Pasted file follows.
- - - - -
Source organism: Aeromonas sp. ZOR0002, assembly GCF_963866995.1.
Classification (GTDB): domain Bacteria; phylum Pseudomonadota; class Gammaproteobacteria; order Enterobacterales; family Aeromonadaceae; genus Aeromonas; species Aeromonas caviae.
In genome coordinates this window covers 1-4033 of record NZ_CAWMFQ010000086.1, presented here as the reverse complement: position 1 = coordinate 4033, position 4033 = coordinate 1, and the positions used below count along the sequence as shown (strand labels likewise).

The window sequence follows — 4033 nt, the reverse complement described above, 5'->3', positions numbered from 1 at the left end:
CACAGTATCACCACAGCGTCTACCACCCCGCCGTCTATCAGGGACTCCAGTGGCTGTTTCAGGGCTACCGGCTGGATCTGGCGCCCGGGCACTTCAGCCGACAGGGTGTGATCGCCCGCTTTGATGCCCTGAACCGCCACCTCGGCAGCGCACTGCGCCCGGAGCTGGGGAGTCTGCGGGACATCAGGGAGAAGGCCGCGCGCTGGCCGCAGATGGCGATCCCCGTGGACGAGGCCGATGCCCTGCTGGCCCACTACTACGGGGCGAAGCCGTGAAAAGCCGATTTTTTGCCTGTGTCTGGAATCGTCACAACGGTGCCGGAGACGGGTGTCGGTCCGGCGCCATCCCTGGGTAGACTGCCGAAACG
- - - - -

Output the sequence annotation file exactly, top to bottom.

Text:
Source organism: Aeromonas sp. ZOR0002, assembly GCF_963866995.1.
Classification (GTDB): domain Bacteria; phylum Pseudomonadota; class Gammaproteobacteria; order Enterobacterales; family Aeromonadaceae; genus Aeromonas; species Aeromonas caviae.
In genome coordinates this window covers 1-4033 of record NZ_CAWMFQ010000086.1, presented here as the reverse complement: position 1 = coordinate 4033, position 4033 = coordinate 1, and the positions used below count along the sequence as shown (strand labels likewise).

The window sequence follows — 4033 nt, the reverse complement described above, 5'->3', positions numbered from 1 at the left end:
CACAGTATCACCACAGCGTCTACCACCCCGCCGTCTATCAGGGACTCCAGTGGCTGTTTCAGGGCTACCGGCTGGATCTGGCGCCCGGGCACTTCAGCCGACAGGGTGTGATCGCCCGCTTTGATGCCCTGAACCGCCACCTCGGCAGCGCACTGCGCCCGGAGCTGGGGAGTCTGCGGGACATCAGGGAGAAGGCCGCGCGCTGGCCGCAGATGGCGATCCCCGTGGACGAGGCCGATGCCCTGCTGGCCCACTACTACGGGGCGAAGCCGTGAAAAGCCGATTTTTTGCCTGTGTCTGGAATCGTCACAACGGTGCCGGAGACGGGTGTCGGTCCGGCGCCATCCCTGGGTAGACTGCCGAAACG